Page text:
Museum wants ‘citizen scientists’ to help track Japanese beetle infestation

DENVER — An invasive beetle from Japan is thriving in the Denver metro area and local researchers are asking for help from the public.

The Denver Museum of Nature and Science is encouraging people who find Japanese beetles to collect a few and bring them in so researchers can track the extent of the invasion.

The museum is using the data from “citizen scientists” to┬ácompile a distribution map of the beetle in Colorado.

Garden experts say the Japanese beetle feeds on more than 200 species of plants, but they prefer roses and vines.

Colorado State University horticulture expert Robert Cox said repeated years of the pesky pests eating leaves and damaging them can kill plants.

Tony Hahn with Swingle Lawn Care said they are destructive as larvae and as adults.

“The larvae feed on the grass roots. If you don’t have roots, you have a dead plant,” Hahn said.

The larvae then blossom into adults, which feast on leaves, which then weakens a plant’s ability to feed itself, and could eventually kill it, according to Cox.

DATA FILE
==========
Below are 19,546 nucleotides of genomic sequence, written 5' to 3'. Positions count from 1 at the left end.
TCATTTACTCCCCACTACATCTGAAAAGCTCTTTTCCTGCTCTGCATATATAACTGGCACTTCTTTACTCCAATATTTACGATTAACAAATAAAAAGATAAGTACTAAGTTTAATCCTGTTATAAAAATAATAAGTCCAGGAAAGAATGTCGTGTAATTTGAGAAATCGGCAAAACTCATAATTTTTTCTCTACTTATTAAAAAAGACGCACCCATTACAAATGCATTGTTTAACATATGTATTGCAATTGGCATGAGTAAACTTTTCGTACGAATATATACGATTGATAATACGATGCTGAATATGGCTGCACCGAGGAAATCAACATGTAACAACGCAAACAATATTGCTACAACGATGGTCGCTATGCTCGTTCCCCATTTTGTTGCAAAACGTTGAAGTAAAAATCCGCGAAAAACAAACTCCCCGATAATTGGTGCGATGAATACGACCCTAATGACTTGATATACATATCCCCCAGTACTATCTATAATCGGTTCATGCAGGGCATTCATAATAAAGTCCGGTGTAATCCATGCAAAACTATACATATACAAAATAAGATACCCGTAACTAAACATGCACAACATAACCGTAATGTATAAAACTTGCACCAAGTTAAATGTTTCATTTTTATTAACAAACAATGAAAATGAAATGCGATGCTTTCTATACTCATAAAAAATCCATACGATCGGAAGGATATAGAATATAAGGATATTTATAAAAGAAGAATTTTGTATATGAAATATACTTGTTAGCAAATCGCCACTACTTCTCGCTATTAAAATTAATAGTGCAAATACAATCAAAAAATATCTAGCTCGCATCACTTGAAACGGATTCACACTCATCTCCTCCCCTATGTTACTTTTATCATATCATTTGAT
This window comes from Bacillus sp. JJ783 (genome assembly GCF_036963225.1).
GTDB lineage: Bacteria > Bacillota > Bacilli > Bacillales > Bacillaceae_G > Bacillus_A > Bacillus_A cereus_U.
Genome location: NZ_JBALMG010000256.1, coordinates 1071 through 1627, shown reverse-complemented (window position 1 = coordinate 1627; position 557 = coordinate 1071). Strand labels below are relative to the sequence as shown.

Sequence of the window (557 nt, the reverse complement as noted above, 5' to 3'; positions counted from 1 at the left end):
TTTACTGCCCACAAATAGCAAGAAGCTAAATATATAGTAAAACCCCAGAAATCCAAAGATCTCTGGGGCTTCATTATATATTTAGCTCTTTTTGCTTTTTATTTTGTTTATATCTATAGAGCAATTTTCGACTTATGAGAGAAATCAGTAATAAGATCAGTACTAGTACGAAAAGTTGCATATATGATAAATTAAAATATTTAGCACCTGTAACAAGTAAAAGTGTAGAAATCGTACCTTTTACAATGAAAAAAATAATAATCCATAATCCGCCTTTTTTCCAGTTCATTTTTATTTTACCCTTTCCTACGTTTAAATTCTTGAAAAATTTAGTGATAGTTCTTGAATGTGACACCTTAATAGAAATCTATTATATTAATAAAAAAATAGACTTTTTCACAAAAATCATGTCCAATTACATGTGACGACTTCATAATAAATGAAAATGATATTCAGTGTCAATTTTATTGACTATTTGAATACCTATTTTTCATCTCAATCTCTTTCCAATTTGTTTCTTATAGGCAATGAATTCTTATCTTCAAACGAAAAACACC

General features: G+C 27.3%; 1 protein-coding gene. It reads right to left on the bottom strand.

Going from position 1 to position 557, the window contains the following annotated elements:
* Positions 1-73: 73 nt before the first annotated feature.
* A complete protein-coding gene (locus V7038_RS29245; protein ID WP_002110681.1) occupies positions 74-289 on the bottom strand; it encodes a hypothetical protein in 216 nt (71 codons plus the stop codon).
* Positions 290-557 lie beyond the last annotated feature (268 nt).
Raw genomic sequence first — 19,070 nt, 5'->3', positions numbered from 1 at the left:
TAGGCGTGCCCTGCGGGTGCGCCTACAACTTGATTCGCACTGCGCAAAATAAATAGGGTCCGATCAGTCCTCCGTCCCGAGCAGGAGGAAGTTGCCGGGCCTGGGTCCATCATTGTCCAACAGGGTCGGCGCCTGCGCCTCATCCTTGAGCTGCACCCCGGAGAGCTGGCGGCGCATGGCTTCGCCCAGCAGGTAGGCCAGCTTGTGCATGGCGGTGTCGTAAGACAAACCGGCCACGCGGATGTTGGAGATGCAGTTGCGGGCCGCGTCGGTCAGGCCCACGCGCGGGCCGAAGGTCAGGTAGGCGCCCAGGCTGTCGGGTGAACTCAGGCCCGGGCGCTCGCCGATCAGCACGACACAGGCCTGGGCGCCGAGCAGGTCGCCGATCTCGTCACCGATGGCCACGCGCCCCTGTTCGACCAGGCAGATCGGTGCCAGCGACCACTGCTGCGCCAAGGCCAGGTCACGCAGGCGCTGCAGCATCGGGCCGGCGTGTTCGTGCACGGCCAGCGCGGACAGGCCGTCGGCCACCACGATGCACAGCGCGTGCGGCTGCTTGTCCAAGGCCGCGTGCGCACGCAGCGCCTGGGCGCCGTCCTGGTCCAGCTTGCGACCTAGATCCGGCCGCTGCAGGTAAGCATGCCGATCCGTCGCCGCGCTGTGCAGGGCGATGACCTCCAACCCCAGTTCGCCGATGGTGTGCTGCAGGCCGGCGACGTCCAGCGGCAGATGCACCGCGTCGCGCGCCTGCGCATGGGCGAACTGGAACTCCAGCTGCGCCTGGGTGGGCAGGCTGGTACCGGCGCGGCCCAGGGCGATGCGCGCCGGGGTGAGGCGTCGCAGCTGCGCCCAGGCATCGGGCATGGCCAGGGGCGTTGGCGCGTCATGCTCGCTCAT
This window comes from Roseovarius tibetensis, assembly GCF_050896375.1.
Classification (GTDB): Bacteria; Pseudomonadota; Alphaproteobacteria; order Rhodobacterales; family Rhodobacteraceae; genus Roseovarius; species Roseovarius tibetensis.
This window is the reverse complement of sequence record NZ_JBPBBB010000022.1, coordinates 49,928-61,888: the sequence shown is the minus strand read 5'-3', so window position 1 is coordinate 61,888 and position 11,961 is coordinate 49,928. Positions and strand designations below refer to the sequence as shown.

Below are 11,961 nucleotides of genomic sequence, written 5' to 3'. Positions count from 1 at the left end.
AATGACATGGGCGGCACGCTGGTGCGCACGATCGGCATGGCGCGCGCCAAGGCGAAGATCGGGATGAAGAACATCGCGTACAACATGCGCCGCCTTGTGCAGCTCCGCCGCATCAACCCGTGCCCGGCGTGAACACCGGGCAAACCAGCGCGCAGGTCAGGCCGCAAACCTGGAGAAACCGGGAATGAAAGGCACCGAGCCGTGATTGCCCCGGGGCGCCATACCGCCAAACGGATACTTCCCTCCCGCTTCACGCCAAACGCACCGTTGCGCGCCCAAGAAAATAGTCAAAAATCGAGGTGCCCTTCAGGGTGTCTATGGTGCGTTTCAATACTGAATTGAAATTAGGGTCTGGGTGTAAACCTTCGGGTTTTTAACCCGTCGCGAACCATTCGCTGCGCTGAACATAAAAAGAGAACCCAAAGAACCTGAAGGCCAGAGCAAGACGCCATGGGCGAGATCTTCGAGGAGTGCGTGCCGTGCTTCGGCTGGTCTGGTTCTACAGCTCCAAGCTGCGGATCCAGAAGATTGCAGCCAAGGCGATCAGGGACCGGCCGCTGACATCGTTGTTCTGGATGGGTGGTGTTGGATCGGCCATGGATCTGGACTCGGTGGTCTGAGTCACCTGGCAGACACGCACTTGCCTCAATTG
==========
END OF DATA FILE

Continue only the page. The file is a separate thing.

They are also notoriously difficult to get rid of. Using pesticides can kill beneficial bugs, like honey bees.

Some people resort to picking them off plants one by one and drowning them in soapy water or dropping them in rubbing alcohol.

The Japanese Beetle is about three-eighths of an inch (8-11 millimeters) long with brownish/copper colored wingcases and green metallic front part.

Below the wing cases is a row of white dots on each side, according to the DMNS.

Japanese beetles (Photo: ThinkStock)

The beetles can come dead or alive in a sealed container or plastic bag, officials said, adding the preferred storage is in 70 percent rubbing alcohol in a tight container.

They can be taken to the security desk at the staff and volunteer entrance. The container should include the address where the bettles were found, when they were collected and by whom.